Cellular and Molecular Life Sciences

, Volume 64, Issue 13, pp 1701–1714 | Cite as

RNA and protein-dependent mechanisms in tauopathies: consequences for therapeutic strategies

  • J.-M. GalloEmail author
  • W. Noble
  • T. Rodriguez Martin
Biomedicine & Diseases: Review


Tauopathies are a group of neurodegenerative diseases characterised by intracellular deposits of the microtubule-associated protein tau. The most typical example of a tauopathy is Alzheimer’s disease. The importance of tau in neuronal dysfunction and degeneration has been demonstrated by the discovery of dominant mutations in the MAPT gene, encoding tau, in some rare dementias. Recent developments have shed light on the significance of tau phosphorylation and aggregation in pathogenesis. Furthermore, emerging evidence reveals the central role played by tau pre-mRNA processing in tauopathies. The present review focuses on the current understanding of tau-dependent pathogenic mechanisms and how realistic therapies for tauopathies can be developed.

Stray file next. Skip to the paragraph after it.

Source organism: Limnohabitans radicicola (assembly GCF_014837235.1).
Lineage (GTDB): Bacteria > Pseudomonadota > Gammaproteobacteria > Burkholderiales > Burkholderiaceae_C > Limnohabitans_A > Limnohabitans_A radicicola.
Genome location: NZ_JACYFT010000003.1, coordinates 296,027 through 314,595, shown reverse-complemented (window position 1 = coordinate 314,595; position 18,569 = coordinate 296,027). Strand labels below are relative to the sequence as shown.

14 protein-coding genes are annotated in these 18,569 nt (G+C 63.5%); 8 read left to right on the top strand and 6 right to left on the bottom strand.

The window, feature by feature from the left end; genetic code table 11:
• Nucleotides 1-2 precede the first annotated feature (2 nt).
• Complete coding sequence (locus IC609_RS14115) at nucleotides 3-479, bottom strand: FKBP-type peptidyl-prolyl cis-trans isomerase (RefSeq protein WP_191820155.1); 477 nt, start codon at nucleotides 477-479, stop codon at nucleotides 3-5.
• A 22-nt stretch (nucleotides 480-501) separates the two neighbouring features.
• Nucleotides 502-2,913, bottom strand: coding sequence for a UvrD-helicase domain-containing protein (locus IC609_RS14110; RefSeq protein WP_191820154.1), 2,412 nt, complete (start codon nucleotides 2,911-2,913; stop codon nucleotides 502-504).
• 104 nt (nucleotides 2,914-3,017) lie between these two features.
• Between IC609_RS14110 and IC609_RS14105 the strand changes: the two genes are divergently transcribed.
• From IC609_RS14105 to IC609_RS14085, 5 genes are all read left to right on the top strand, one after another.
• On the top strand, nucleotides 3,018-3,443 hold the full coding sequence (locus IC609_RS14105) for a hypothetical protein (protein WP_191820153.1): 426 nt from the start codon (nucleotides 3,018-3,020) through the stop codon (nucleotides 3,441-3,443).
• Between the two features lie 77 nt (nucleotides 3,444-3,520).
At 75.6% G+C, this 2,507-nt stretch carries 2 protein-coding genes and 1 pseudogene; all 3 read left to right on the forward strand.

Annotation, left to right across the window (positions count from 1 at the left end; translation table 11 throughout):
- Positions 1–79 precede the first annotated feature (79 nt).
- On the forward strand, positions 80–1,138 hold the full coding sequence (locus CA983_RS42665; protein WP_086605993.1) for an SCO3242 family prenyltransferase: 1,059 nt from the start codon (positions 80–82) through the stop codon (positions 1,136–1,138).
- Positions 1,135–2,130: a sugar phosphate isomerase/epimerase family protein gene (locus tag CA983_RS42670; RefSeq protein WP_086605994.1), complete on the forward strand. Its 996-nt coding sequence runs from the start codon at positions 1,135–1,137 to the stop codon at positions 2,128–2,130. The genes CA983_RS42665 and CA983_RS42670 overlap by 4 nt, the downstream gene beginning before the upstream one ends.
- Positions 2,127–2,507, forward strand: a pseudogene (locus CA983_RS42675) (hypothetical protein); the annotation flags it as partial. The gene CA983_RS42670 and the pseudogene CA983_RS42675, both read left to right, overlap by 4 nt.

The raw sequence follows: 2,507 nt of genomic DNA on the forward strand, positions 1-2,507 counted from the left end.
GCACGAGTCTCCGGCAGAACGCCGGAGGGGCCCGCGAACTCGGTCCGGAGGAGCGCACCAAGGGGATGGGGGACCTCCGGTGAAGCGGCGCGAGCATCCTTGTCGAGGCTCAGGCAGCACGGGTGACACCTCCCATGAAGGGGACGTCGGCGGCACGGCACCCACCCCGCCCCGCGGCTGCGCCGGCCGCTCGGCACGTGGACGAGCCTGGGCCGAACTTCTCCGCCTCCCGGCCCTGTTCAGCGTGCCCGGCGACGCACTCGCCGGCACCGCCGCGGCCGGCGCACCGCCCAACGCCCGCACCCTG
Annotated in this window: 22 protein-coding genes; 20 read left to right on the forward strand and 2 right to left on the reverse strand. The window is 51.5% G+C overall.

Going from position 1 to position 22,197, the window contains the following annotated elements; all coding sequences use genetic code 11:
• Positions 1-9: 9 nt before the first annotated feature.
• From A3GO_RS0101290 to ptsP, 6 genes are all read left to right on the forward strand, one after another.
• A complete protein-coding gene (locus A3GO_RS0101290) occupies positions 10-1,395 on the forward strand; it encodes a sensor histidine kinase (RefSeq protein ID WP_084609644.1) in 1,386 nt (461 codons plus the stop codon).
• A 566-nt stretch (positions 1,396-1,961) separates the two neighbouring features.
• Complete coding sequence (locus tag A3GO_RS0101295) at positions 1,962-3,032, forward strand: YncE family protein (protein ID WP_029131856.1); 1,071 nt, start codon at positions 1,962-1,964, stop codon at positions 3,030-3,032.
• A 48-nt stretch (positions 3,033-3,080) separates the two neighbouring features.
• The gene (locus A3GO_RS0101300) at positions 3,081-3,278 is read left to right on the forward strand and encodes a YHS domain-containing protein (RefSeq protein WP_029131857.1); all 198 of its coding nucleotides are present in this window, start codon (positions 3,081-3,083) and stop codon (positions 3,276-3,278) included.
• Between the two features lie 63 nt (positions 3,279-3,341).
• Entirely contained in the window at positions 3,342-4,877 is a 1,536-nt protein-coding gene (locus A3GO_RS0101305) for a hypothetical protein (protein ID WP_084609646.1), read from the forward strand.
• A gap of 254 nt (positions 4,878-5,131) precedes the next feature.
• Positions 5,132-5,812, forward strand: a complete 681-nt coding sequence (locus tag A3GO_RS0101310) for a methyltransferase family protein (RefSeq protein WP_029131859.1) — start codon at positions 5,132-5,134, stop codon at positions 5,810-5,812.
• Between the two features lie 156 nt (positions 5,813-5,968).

Tauopathies neurodegeneration Alzheimer’s disease tau alternative splicing phosphorylation glycogen synthase kinase aggregation 


Unable to display preview. Download preview PDF.

Unable to display preview. Download preview PDF.

Copyright information

© Birkhäuser Verlag, Basel 2007

Authors and Affiliations

  1. 1.MRC Centre for Neurodegeneration ResearchKing’s College London, Institute of PsychiatryLondonUK

Personalised recommendations